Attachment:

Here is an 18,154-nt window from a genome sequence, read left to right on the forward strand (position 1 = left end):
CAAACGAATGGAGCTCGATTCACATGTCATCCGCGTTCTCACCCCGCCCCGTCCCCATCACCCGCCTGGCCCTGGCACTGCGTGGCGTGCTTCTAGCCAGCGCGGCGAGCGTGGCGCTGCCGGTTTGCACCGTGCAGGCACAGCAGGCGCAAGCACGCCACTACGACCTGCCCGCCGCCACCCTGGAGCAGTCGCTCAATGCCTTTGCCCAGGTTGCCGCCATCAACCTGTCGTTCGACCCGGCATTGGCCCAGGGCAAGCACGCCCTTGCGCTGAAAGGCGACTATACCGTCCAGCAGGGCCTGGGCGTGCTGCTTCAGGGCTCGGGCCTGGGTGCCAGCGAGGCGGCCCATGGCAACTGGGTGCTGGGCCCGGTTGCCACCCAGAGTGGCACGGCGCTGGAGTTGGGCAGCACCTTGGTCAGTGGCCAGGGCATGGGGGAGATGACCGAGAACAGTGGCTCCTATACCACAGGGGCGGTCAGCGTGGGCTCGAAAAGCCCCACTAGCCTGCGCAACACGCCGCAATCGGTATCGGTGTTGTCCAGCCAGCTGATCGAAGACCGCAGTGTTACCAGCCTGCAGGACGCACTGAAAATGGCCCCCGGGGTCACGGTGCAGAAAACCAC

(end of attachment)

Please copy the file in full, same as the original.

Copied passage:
Here is an 18,154-nt window from a genome sequence, read left to right on the forward strand (position 1 = left end):
CAAACGAATGGAGCTCGATTCACATGTCATCCGCGTTCTCACCCCGCCCCGTCCCCATCACCCGCCTGGCCCTGGCACTGCGTGGCGTGCTTCTAGCCAGCGCGGCGAGCGTGGCGCTGCCGGTTTGCACCGTGCAGGCACAGCAGGCGCAAGCACGCCACTACGACCTGCCCGCCGCCACCCTGGAGCAGTCGCTCAATGCCTTTGCCCAGGTTGCCGCCATCAACCTGTCGTTCGACCCGGCATTGGCCCAGGGCAAGCACGCCCTTGCGCTGAAAGGCGACTATACCGTCCAGCAGGGCCTGGGCGTGCTGCTTCAGGGCTCGGGCCTGGGTGCCAGCGAGGCGGCCCATGGCAACTGGGTGCTGGGCCCGGTTGCCACCCAGAGTGGCACGGCGCTGGAGTTGGGCAGCACCTTGGTCAGTGGCCAGGGCATGGGGGAGATGACCGAGAACAGTGGCTCCTATACCACAGGGGCGGTCAGCGTGGGCTCGAAAAGCCCCACTAGCCTGCGCAACACGCCGCAATCGGTATCGGTGTTGTCCAGCCAGCTGATCGAAGACCGCAGTGTTACCAGCCTGCAGGACGCACTGAAAATGGCCCCCGGGGTCACGGTGCAGAAAACCAC